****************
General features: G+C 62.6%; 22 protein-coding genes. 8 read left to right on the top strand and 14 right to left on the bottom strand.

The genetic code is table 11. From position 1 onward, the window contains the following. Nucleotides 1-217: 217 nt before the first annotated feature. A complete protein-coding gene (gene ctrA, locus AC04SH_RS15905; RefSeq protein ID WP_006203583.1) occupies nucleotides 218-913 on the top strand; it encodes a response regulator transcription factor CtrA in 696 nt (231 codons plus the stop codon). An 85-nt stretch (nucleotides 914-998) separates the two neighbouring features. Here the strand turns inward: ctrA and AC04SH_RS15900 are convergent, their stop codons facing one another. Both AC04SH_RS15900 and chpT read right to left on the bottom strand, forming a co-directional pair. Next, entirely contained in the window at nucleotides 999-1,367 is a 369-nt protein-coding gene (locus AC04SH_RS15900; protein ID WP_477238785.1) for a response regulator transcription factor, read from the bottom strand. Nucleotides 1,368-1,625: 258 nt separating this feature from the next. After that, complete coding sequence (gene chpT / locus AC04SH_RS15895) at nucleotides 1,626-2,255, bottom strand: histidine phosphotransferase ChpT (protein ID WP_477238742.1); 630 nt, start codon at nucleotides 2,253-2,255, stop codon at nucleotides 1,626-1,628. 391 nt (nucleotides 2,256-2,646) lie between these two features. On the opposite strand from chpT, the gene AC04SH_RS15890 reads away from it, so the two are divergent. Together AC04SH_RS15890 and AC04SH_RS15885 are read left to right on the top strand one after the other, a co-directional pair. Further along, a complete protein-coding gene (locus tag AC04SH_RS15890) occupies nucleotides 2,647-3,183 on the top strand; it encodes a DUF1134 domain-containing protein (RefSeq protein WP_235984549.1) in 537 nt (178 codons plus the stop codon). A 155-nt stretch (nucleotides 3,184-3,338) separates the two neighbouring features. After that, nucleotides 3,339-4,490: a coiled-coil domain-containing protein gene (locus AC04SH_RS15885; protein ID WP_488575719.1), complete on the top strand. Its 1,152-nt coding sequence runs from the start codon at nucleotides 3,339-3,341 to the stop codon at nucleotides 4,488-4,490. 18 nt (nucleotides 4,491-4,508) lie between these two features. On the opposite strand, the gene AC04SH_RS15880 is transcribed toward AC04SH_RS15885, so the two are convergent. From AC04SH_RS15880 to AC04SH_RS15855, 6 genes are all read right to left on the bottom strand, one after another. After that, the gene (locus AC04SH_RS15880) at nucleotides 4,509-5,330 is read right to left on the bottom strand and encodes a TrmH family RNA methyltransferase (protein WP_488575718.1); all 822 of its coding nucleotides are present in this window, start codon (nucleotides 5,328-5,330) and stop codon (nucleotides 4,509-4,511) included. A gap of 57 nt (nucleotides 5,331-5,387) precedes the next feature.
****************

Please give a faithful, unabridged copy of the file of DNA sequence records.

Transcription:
General features: G+C 62.6%; 22 protein-coding genes. 8 read left to right on the top strand and 14 right to left on the bottom strand.

The genetic code is table 11. From position 1 onward, the window contains the following. Nucleotides 1-217: 217 nt before the first annotated feature. A complete protein-coding gene (gene ctrA, locus AC04SH_RS15905; RefSeq protein ID WP_006203583.1) occupies nucleotides 218-913 on the top strand; it encodes a response regulator transcription factor CtrA in 696 nt (231 codons plus the stop codon). An 85-nt stretch (nucleotides 914-998) separates the two neighbouring features. Here the strand turns inward: ctrA and AC04SH_RS15900 are convergent, their stop codons facing one another. Both AC04SH_RS15900 and chpT read right to left on the bottom strand, forming a co-directional pair. Next, entirely contained in the window at nucleotides 999-1,367 is a 369-nt protein-coding gene (locus AC04SH_RS15900; protein ID WP_477238785.1) for a response regulator transcription factor, read from the bottom strand. Nucleotides 1,368-1,625: 258 nt separating this feature from the next. After that, complete coding sequence (gene chpT / locus AC04SH_RS15895) at nucleotides 1,626-2,255, bottom strand: histidine phosphotransferase ChpT (protein ID WP_477238742.1); 630 nt, start codon at nucleotides 2,253-2,255, stop codon at nucleotides 1,626-1,628. 391 nt (nucleotides 2,256-2,646) lie between these two features. On the opposite strand from chpT, the gene AC04SH_RS15890 reads away from it, so the two are divergent. Together AC04SH_RS15890 and AC04SH_RS15885 are read left to right on the top strand one after the other, a co-directional pair. Further along, a complete protein-coding gene (locus tag AC04SH_RS15890) occupies nucleotides 2,647-3,183 on the top strand; it encodes a DUF1134 domain-containing protein (RefSeq protein WP_235984549.1) in 537 nt (178 codons plus the stop codon). A 155-nt stretch (nucleotides 3,184-3,338) separates the two neighbouring features. After that, nucleotides 3,339-4,490: a coiled-coil domain-containing protein gene (locus AC04SH_RS15885; protein ID WP_488575719.1), complete on the top strand. Its 1,152-nt coding sequence runs from the start codon at nucleotides 3,339-3,341 to the stop codon at nucleotides 4,488-4,490. 18 nt (nucleotides 4,491-4,508) lie between these two features. On the opposite strand, the gene AC04SH_RS15880 is transcribed toward AC04SH_RS15885, so the two are convergent. From AC04SH_RS15880 to AC04SH_RS15855, 6 genes are all read right to left on the bottom strand, one after another. After that, the gene (locus AC04SH_RS15880) at nucleotides 4,509-5,330 is read right to left on the bottom strand and encodes a TrmH family RNA methyltransferase (protein WP_488575718.1); all 822 of its coding nucleotides are present in this window, start codon (nucleotides 5,328-5,330) and stop codon (nucleotides 4,509-4,511) included. A gap of 57 nt (nucleotides 5,331-5,387) precedes the next feature.